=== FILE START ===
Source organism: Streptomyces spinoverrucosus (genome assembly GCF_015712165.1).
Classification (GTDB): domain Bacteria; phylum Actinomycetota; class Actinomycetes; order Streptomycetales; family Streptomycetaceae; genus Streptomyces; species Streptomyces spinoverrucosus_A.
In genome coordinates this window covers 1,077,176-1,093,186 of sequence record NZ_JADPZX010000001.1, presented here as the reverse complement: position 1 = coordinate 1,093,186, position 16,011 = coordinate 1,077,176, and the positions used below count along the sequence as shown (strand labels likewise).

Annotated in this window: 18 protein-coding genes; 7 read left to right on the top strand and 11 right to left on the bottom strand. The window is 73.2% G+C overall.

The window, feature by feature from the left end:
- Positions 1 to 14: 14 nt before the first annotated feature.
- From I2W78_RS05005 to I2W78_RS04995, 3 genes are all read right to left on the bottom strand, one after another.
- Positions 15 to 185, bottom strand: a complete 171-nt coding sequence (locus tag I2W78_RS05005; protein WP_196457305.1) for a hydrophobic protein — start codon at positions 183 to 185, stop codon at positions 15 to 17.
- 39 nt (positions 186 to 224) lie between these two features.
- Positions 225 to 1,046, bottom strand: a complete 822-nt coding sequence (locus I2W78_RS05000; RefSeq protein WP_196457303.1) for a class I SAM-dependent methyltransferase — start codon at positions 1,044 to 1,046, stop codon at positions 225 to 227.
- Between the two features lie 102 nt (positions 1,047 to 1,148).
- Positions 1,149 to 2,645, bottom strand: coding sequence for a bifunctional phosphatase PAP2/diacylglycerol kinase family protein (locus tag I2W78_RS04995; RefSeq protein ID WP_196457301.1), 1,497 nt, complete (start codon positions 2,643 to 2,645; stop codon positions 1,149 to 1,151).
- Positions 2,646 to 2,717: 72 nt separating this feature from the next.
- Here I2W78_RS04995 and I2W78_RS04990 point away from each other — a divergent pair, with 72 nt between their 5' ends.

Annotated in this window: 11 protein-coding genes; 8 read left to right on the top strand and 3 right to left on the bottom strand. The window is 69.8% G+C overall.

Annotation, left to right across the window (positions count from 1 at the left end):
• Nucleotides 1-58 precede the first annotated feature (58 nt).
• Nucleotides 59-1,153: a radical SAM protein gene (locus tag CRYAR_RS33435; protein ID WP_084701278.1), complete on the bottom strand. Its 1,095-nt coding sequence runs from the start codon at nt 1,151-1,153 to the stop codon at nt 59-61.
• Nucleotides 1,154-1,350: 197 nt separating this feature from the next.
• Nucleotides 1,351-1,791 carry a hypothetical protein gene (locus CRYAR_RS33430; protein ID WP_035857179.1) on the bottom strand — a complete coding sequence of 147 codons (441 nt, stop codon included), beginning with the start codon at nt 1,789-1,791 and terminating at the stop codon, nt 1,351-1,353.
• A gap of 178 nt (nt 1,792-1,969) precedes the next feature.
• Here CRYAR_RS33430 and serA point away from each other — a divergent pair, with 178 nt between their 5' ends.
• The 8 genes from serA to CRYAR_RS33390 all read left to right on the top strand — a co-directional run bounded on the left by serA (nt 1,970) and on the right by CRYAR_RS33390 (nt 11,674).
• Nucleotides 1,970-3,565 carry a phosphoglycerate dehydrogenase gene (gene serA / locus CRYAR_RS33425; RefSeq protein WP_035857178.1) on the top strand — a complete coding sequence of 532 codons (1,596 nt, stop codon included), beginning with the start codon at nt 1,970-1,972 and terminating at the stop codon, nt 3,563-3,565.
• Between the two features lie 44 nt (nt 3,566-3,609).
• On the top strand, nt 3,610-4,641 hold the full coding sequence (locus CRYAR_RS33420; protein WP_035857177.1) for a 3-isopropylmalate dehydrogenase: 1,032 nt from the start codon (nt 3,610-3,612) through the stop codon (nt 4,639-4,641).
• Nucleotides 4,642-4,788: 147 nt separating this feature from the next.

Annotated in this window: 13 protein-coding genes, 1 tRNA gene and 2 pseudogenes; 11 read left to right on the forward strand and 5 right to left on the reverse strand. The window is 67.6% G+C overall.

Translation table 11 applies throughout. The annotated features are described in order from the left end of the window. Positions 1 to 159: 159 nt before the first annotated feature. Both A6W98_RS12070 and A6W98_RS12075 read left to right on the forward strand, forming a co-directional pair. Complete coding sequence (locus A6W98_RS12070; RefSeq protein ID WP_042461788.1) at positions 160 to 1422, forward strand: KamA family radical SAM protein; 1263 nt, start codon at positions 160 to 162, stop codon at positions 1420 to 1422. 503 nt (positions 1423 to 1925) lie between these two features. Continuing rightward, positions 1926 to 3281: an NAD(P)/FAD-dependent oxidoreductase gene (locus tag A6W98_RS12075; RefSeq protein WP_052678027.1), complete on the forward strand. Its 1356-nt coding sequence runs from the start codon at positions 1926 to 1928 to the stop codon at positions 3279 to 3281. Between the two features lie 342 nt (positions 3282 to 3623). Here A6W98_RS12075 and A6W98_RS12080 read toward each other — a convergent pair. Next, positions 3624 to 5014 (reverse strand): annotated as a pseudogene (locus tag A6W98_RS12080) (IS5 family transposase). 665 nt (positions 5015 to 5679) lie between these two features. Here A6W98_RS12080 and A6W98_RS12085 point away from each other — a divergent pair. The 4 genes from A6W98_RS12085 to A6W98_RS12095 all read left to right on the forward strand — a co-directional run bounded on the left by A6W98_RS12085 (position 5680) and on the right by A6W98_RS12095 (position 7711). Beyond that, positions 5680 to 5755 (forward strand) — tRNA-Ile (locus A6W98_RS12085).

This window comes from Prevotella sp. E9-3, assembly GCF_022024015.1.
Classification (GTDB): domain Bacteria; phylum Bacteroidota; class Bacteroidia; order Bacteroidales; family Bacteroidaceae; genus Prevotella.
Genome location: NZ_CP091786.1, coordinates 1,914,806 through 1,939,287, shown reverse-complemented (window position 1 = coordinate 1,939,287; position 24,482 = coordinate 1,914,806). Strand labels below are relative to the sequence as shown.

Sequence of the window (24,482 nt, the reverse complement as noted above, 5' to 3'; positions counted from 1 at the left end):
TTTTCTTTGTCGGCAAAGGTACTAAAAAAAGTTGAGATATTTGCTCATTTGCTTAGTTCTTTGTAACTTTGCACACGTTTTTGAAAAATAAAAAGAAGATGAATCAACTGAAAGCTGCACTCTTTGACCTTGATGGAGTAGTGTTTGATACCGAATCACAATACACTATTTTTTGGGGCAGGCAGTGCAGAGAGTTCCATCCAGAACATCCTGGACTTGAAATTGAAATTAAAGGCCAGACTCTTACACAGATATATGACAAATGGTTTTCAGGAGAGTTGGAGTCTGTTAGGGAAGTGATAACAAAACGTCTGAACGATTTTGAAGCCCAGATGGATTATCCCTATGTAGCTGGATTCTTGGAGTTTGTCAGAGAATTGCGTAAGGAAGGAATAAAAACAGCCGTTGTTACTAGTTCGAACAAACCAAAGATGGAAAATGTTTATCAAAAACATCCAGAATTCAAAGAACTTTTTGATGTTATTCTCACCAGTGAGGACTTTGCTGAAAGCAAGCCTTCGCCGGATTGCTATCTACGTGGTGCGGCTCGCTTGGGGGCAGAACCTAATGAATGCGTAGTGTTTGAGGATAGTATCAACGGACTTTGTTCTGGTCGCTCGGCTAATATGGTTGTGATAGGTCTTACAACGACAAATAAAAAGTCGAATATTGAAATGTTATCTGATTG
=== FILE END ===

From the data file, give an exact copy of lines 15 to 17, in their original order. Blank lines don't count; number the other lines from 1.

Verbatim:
Annotated in this window: 11 protein-coding genes; 8 read left to right on the top strand and 3 right to left on the bottom strand. The window is 69.8% G+C overall.

Annotation, left to right across the window (positions count from 1 at the left end):
• Nucleotides 1-58 precede the first annotated feature (58 nt).